Ladies and Gentlemen, I bring to your attention the case of Jonny L
. This guy was originally famous for the fabulous hardcore rave anthem "Hurt You So", which combined sparkly computer bleeps, distorted baby grunts and synthetic high-pitched vocals. Totally unoriginal and typical of the hardcore scene of course, but perhaps because of that it has become something of an anthem, an enduring symbol of those halcyon days. Then he disappeared for a while.
In '96, he suddenly resurfaced with the "2 Of Us" ep, making smooth, atmospheric drum & bass in the LTJ Bukem mould. Again, there was nothing distinctive or new about what he was doing, but tracks like "Underwater Communication", with its brisk, clean drum programming and fragile minor-key melody, demonstrate softcore jungle at its most delicately brittle.
Of course this style was on the out, and by '97 Jonny was showcasing a new, dark sound with "Piper", which was perhaps the biggest jungle track that year. Again "new " is the wrong word - the "neurofunk" sound that "Piper" used as a template had been around for about year, with tracks like Source Direct's "The Cult" and Optical's "To Shape The Future" - but with its punishingly simple 2-step break, paranoid atmospherics and baleful bass, "Piper" was the ultimate neurofunk tune, both perfecting the sound and making every subsequent track in that style seem like an afterthought. But that didn't stop Jonny from releasing the Magnetic album in '98, which is probably the best single-artist document of jungle's return to the darkside.
One would think that having finally attained a pleasing amount of both commercial and critical success in one sound, Jonny might stay there for a while. But no! Despite continuing to release hard drum & bass through his Pirahna label, in '99 Jonny unveiled a new project in a totally different style. Perhaps galvanised by "Oh Boy", Ramsey & Fen's enormous garage cover of "Hurt You So", Jonny released his own version of his original hit in the increasingly popular garage style, using the moniker of the True Steppers. At the time I thought it was a cheap cash in, albeit an exceedingly pleasant one.
However Jonny obviously caught the garage bug 'cause early this year the True Steppers released "Buggin'", which, despite the curious, hard beats and bruised bassline, is UK garage at its most pop and R&B-affiliated (as well as being the thematic twin of Destiny's Child's Bugaboo). It promptly flew up the charts, resulting in Jonny being drafted in to work on Posh Spice's album. The results can be heard on her first single "Out Of Your Mind", which despite being a somewhat naff song, has absolutely slamming beats and a lovely multilayered production, with what even sounds like a chopped up amen break in there. In a funny way it reminds me of the original "Hurt You So" with its ebullient energy and pop savviness.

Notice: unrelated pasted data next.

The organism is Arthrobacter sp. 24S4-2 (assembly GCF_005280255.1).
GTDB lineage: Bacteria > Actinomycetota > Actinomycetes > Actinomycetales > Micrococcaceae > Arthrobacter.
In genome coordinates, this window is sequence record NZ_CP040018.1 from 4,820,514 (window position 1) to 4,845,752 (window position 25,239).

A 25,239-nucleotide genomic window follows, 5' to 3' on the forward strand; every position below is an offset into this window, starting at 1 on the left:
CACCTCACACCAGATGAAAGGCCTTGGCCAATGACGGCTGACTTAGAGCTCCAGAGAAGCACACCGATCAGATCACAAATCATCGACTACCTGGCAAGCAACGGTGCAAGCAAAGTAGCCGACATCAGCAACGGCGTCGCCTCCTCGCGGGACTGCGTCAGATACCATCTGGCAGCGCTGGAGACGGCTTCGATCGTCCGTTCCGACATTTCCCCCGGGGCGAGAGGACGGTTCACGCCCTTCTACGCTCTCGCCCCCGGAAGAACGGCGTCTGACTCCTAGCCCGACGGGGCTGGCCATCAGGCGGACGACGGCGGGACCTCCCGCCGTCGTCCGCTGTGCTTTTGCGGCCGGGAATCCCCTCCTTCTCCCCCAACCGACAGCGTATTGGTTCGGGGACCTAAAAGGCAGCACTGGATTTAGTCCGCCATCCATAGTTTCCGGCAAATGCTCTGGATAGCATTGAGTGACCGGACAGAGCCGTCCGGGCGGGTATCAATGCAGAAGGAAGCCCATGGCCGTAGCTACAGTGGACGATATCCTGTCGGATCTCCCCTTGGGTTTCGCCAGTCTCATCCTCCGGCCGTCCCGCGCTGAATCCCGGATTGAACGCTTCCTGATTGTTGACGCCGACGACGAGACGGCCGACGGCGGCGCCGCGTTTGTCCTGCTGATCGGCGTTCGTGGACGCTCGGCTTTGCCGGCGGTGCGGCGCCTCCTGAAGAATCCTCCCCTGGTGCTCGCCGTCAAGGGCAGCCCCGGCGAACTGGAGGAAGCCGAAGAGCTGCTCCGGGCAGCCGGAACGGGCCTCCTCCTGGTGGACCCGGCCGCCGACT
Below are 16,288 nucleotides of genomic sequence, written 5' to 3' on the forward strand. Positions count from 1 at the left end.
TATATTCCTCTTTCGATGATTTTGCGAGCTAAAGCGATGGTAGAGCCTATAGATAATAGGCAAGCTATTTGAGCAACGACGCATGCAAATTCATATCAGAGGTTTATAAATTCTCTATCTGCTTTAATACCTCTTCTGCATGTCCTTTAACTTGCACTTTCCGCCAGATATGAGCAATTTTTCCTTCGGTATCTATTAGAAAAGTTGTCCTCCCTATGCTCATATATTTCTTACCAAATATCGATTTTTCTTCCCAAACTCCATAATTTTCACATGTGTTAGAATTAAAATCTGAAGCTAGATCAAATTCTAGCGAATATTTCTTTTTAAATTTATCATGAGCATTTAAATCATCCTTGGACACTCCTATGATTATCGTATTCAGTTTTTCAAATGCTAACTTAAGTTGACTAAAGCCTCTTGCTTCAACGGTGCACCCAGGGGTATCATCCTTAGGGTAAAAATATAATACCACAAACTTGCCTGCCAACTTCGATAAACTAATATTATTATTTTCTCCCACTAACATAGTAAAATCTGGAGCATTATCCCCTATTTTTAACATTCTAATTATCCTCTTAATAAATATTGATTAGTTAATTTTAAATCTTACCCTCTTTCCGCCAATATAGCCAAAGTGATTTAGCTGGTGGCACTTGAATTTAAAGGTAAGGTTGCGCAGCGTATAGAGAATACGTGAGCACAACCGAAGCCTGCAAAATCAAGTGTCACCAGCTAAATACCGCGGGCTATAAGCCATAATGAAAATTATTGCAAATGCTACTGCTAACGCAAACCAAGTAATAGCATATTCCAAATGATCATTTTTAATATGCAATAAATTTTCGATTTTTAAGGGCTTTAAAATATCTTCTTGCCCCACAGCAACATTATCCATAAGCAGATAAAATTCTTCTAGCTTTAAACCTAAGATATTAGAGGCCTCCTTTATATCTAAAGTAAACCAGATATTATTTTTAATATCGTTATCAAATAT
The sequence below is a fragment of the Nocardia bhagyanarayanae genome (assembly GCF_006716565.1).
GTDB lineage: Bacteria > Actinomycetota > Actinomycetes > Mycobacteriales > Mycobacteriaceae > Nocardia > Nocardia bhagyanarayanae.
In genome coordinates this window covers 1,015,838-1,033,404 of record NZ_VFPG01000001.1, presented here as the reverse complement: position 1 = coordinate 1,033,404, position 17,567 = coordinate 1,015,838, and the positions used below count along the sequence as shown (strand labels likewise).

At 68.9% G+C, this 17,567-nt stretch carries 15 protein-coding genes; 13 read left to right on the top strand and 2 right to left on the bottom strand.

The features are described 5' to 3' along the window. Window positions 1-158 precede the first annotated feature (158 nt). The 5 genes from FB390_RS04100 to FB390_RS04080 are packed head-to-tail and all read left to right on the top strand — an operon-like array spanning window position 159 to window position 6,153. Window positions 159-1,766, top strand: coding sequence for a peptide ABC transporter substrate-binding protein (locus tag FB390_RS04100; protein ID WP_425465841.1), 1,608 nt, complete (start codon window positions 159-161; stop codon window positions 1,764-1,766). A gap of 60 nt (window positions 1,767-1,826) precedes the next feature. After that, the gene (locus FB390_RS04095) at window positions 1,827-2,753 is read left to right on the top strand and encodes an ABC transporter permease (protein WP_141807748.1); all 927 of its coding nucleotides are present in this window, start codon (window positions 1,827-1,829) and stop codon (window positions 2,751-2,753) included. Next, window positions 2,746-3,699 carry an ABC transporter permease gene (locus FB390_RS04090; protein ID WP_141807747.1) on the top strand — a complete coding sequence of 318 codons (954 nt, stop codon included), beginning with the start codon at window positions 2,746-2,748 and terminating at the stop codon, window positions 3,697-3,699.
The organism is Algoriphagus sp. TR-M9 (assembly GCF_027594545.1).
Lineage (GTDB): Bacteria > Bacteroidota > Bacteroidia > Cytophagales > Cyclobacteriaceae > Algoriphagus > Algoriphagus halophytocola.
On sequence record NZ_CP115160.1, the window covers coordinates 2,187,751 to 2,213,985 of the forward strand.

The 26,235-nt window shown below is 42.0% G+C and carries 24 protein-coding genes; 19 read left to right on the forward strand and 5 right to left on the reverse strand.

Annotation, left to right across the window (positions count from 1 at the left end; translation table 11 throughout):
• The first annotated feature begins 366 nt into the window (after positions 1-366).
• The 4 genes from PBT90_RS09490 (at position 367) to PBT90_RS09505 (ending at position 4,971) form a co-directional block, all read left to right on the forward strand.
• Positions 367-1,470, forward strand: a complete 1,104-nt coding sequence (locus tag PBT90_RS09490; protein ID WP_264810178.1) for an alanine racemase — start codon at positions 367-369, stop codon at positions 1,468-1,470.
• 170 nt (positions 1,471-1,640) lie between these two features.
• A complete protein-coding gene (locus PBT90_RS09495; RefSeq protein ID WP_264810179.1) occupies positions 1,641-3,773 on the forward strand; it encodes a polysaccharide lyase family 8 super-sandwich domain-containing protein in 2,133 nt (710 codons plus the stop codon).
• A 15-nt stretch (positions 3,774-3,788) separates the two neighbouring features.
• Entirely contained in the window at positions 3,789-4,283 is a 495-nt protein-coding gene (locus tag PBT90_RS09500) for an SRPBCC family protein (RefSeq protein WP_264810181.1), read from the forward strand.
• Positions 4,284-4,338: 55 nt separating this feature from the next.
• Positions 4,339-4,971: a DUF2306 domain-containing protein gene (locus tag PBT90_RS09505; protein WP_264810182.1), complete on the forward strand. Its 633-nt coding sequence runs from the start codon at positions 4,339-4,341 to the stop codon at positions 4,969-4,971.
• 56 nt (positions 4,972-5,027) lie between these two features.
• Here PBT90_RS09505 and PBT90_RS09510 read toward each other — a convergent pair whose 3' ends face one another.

Despite his uncanny ability to adapt to any style, Jonny L has never once been an "innovator", and he's never come up with a new sound or direction within the style that he's working in. However, he has the most consistant body of work of any producer in the broadly defined hardcore scene, producing excellent tracks in no less than four separate styles. In the face of this, should it matter that he's generally not "original", especially in dance music where so much progression is born out of duplication?
Jonny L is more of a producer than an "artist", the quality of his tunes being the result of, well, their quality, rather than due to any particular distinctiveness or originality. But originality is overrated - Ed Rush may get props for being the first techstep producer, but that just hides the fact that he hasn't done a really good tune since '97's "Technology". Similarly, I'd rather listen to Jonny's '96 imposter LTJ Bukem tracks than any of the pointless "downtempo" Bukem himself has been releasing since about that time.
One trump card Jonny L possesses that's shared by almost none of his contemporaries is shelf life - his productions always sound spot on no matter which style he's working in. Compared to the other typical modi operandi of maturing drum & bass producers (flip back and forth between two extremes with diminishing returns, which we shall call the Doc Scott model, or keep making the same tune again and again and again, which we shall call the Dillinja model) the money-grubbing cynicism of Jonny's approach seems like something that should be lauded.